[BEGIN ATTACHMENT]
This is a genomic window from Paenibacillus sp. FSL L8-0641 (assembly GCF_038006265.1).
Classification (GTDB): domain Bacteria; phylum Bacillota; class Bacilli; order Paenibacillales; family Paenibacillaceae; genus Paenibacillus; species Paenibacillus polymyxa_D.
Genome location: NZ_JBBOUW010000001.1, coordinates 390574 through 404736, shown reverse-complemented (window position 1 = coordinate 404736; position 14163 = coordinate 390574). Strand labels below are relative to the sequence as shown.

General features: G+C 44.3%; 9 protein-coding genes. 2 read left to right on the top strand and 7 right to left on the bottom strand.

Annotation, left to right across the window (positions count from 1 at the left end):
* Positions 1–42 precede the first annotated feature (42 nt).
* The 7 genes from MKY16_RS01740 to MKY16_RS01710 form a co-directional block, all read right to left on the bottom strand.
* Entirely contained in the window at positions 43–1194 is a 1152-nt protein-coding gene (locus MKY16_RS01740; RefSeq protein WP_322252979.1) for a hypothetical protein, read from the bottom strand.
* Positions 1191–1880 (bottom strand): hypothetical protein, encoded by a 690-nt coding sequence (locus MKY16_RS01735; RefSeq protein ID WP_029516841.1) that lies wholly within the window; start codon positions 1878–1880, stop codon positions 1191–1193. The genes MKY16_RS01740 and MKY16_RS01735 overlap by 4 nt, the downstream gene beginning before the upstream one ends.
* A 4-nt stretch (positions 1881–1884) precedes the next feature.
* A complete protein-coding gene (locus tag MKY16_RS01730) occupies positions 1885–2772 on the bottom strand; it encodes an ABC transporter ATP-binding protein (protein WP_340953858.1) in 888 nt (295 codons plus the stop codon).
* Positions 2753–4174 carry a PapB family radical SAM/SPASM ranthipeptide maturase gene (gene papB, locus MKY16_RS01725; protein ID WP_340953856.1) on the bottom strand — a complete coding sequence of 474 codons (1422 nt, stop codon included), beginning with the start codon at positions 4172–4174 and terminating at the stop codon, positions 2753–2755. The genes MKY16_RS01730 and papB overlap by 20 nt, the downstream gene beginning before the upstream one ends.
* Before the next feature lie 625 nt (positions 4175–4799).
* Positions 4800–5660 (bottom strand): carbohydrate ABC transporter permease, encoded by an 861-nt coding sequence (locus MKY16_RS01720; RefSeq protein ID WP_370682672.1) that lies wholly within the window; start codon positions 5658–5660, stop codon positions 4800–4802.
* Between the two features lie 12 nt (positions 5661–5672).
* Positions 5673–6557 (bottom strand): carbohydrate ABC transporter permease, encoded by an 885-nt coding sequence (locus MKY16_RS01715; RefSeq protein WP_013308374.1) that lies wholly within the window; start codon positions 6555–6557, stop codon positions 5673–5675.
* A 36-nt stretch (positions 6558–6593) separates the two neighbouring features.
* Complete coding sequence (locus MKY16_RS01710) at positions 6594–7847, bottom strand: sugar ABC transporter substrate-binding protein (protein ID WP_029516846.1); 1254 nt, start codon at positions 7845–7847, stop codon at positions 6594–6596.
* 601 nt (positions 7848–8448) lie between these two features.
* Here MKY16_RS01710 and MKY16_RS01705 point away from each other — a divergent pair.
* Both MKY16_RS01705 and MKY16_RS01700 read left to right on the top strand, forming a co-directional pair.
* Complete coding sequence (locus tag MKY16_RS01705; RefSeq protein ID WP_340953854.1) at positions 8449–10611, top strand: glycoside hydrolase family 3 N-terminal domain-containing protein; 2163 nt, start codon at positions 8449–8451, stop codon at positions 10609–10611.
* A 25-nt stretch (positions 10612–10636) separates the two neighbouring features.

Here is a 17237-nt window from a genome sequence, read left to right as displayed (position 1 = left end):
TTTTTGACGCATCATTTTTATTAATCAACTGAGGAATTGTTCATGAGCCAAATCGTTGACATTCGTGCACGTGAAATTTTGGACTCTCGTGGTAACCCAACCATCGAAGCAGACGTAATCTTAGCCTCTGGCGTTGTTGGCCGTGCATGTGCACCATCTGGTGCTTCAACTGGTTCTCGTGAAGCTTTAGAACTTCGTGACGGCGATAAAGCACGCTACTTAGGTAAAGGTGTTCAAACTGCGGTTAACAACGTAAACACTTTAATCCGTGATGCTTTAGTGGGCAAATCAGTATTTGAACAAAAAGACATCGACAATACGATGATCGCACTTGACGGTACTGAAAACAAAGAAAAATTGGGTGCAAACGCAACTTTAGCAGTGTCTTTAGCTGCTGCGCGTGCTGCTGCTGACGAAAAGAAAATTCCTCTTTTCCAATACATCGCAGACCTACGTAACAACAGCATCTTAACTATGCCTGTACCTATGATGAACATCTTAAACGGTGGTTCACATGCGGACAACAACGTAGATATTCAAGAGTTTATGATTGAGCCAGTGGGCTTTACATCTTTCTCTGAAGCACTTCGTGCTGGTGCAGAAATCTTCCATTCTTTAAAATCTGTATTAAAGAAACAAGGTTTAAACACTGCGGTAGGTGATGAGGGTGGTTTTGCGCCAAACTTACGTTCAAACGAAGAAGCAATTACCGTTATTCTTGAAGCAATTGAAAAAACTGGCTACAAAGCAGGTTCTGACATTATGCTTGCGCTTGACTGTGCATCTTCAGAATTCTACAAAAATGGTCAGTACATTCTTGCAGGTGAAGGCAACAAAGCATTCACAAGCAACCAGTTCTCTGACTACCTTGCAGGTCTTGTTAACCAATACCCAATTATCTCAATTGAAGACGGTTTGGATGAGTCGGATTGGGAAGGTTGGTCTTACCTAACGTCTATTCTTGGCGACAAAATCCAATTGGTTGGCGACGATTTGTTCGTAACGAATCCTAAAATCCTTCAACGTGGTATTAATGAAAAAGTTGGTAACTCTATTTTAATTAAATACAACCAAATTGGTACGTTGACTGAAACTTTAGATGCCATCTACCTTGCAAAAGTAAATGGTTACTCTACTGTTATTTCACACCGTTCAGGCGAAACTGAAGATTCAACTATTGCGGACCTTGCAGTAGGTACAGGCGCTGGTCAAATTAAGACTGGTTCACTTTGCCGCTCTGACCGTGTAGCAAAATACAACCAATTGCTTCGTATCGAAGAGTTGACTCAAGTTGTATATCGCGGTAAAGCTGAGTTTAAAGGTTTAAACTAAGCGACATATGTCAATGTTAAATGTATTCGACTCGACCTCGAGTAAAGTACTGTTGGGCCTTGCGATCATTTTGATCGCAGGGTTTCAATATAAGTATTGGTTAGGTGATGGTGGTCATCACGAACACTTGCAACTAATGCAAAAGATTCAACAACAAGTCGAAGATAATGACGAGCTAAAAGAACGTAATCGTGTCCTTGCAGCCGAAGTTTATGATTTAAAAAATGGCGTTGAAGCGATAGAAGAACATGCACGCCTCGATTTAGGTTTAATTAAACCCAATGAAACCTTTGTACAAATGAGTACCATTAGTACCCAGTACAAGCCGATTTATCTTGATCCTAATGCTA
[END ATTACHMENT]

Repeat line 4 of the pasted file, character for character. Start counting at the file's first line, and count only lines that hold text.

General features: G+C 44.3%; 9 protein-coding genes. 2 read left to right on the top strand and 7 right to left on the bottom strand.